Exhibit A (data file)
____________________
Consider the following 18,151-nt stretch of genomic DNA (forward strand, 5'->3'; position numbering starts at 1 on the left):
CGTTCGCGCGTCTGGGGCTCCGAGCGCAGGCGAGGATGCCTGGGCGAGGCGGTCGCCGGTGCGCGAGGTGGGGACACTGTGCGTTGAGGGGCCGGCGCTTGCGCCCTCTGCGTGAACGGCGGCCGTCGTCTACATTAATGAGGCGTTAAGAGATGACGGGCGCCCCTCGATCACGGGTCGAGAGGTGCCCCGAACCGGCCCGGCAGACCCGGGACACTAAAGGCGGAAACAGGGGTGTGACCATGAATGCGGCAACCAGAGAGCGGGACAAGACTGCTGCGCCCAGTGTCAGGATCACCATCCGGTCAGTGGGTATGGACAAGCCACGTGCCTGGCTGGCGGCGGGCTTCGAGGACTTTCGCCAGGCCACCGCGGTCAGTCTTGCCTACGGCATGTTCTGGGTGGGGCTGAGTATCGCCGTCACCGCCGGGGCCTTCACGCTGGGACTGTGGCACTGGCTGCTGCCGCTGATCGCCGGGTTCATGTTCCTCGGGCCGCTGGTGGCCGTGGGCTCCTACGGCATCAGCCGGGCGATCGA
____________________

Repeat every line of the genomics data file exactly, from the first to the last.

Consider the following 18,151-nt stretch of genomic DNA (forward strand, 5'->3'; position numbering starts at 1 on the left):
CGTTCGCGCGTCTGGGGCTCCGAGCGCAGGCGAGGATGCCTGGGCGAGGCGGTCGCCGGTGCGCGAGGTGGGGACACTGTGCGTTGAGGGGCCGGCGCTTGCGCCCTCTGCGTGAACGGCGGCCGTCGTCTACATTAATGAGGCGTTAAGAGATGACGGGCGCCCCTCGATCACGGGTCGAGAGGTGCCCCGAACCGGCCCGGCAGACCCGGGACACTAAAGGCGGAAACAGGGGTGTGACCATGAATGCGGCAACCAGAGAGCGGGACAAGACTGCTGCGCCCAGTGTCAGGATCACCATCCGGTCAGTGGGTATGGACAAGCCACGTGCCTGGCTGGCGGCGGGCTTCGAGGACTTTCGCCAGGCCACCGCGGTCAGTCTTGCCTACGGCATGTTCTGGGTGGGGCTGAGTATCGCCGTCACCGCCGGGGCCTTCACGCTGGGACTGTGGCACTGGCTGCTGCCGCTGATCGCCGGGTTCATGTTCCTCGGGCCGCTGGTGGCCGTGGGCTCCTACGGCATCAGCCGGGCGATCGA